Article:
Can I REALLY be a real writer? FOMO is slowing me down • by Natascha Biebow

I have been
telling stories since I was small. 

I told stories to anyone who would listen, especially the dogs!

As a kid, we used to go on long car journeys
to the south of Brazil, and I’d babble on, creating all kinds of shenanigans
for my fictional characters. My grandmother lived in England, so I’d send her
recorded tapes with songs and stories in the mail (in times way before the
internet was invented). 


A creative writing assignment in school? On it. 


This is a whole 'collection' of short stories written in school,
loving saved for me by my mother.

A short story about a cup and a saucer - who is more important?

competition for the school newsletter? Yes! 


I used to write poetry even. Not now!


I loved to
write, but I never imagined I’d actually be a published writer when I grew up.


Like many
writers I know, there is no shortage of stories we could invent or tell. But
when it comes to wondering if we’ll ever get them put inside a book that will
land in the hands of other readers, children, often DOUBT sets in. Even if we are published, we doubt we can do it again . . . and even another time.


I’ve been
pondering this.


I can draft a story no problem. In fact, I have drawers full of stories (metaphorically
speaking, of course – they are all filed on my computer, a folder for each one,
many drafts in each folder . . . ). My agent and I send out the most polished
ones. And we wait.


But, here’s
where the problem begins.
WAITING. The silence while publishing grinds its
wheels starts to conjure up DOUBT again. Will anyone ever say ‘yes’?


And then there
are all those other writers who are doing so well – I hear and see the noise at events and on
social media – successes celebrated, reviews, awards, new books launched . . .
all seemingly much faster than I can get my next one finished and signed up.
I’m thrilled for my fellow writers, I really am, but still, DOUBT is a mean
spiral of negative thoughts that escalates, question after question:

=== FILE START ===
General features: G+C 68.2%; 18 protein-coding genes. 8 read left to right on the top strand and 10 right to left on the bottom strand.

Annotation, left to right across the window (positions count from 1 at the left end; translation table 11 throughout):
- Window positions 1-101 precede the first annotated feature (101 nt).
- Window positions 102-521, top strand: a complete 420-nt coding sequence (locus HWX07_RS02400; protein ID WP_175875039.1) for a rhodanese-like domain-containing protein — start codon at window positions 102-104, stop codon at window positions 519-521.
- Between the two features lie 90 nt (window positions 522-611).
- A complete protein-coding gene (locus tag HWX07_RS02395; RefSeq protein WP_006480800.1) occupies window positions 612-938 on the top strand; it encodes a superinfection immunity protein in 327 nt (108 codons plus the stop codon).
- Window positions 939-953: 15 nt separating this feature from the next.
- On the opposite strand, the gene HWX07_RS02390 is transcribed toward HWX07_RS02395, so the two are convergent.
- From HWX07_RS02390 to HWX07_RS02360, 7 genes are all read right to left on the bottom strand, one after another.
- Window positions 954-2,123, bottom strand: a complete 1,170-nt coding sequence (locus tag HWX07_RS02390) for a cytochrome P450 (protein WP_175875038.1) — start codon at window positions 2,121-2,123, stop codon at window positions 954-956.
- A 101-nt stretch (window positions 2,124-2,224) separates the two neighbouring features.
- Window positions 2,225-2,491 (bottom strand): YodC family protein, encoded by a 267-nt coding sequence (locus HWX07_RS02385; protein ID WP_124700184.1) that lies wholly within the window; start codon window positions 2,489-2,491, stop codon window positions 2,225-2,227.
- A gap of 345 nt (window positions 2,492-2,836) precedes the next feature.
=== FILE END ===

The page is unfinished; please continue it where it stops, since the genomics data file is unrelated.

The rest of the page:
Should I be
doing something I’m not?

Am I missing

Why is it not

Should I be
submitting there instead or to this or that competition?

Should I be
writing something else?

Should I spend
more time marketing my book or writing a new one or . . .?

But I already
have so many stories, should I be  . . . ?

What if . . .
what if . . . what if . . .?

Maybe I should
dig out that novel, but I’m halfway through this picture book and that idea and
. . .  What to work on? What do those
editors want anyway?

PLUS I really
need to earn an actual living, so I’d probably better focus on doing that


THEN I start to
make excuses for not writing:


I don’t have
enough time.

I’m busy
homeschooling and juggling so much right now, I really don't have the headspace
for writing a great book at the moment.

I’ll just clean
the house and then I’ll write if there’s time.

I can’t write that book right now.

Someone else
has probably done that already.

If I don’t send
that story out on submission, it can’t get rejected.

I just got a
rejection, maybe I should take a little

I don’t know
how that story ends . . .

Maybe I was only ever meant to write one book?!

Maybe I’ll just
bake some cookies and
think about my
story instead.

I’ll never earn
enough from my writing.


Oh my goodness.


FOMO (Fear of Missing Out) is taking
over my head (and my heart).


I need a new story.


I need to
remember to start THINKING and ACTING like a writer:


First, I need
to remember – everyone has their own journey and this is mine. I will
never be a series fiction writer churning out books quickly. I will be a book-every-so-often-that-is-inspired-and-cooked-over-time
kind of author.


I start by
breathing and being grateful that I am this kind of writer.


Sometimes, it